Mosquito-borne virus risk increases
Now is ‘peak time’ for infections
The risk of being infected with mosquito-borne West Nile virus is now high in the New Bedford area, the state Department of Public Health announced yesterday. And mosquitoes infected with Eastern equine encephalitis virus have been detected in Dighton, increasing the risk of infections in that town and the surrounding area.
Increasing numbers of mosquitoes carrying West Nile and Eastern equine encephalitis have been detected in Southern Bristol County, and “historically, this is the peak time for occurrence of human infection,’’ Dr. Al DeMaria, the state epidemiologist, said in a statement.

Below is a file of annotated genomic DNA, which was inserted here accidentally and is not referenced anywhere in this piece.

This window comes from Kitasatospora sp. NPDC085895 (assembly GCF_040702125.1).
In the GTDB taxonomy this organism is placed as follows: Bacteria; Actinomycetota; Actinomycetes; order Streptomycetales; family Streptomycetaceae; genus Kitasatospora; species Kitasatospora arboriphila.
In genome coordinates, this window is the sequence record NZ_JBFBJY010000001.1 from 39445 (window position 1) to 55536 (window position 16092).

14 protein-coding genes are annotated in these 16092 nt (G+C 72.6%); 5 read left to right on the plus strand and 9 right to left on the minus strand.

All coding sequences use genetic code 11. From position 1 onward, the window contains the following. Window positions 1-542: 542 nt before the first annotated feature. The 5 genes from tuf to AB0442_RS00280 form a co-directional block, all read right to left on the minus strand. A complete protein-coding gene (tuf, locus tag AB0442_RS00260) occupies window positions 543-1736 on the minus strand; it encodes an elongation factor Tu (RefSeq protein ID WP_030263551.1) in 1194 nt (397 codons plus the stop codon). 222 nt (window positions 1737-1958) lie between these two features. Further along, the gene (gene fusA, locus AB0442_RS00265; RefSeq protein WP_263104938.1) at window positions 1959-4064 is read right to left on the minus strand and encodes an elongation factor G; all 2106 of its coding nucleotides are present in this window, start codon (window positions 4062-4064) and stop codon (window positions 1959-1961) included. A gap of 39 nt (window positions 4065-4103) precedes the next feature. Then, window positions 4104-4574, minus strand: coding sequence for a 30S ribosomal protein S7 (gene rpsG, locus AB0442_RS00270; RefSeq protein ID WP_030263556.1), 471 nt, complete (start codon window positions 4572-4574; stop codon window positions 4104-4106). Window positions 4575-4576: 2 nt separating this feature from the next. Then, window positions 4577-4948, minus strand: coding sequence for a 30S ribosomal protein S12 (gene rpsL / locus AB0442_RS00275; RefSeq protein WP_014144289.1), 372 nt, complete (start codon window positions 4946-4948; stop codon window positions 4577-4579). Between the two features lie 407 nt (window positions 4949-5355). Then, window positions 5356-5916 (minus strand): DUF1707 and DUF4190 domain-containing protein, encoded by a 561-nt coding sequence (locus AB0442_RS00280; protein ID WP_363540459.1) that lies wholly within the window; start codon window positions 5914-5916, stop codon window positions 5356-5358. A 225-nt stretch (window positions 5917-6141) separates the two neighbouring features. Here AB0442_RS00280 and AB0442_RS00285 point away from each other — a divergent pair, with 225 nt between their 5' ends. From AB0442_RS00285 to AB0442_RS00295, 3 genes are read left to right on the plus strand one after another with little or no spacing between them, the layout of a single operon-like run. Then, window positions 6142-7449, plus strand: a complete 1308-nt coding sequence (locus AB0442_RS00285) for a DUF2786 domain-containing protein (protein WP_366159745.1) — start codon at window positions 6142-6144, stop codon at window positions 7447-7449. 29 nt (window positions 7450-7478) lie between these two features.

There were seven human cases of West Nile Virus and one of Eastern equine encephalitis in Massachusetts residents last year.
“The recent hurricane did not reduce our concern, if anything it increased it, with the potential for more infected mosquitoes going into the cooler weather when people are perhaps not thinking so much about mosquito risk,’’ DeMaria said.
He is urging state residents to protect themselves by avoiding being outdoors during peak mosquito hours from dusk to dawn - or wearing protective clothing or insect repellent with DEET during those peak hours.
Residents should also drain any standing water left by the storm, where mosquitoes could lay eggs, and make sure screens in windows and doors fit tight, to help keep mosquitoes out of the home.
Deborah Kotz can be reached at DKotz@globe.com.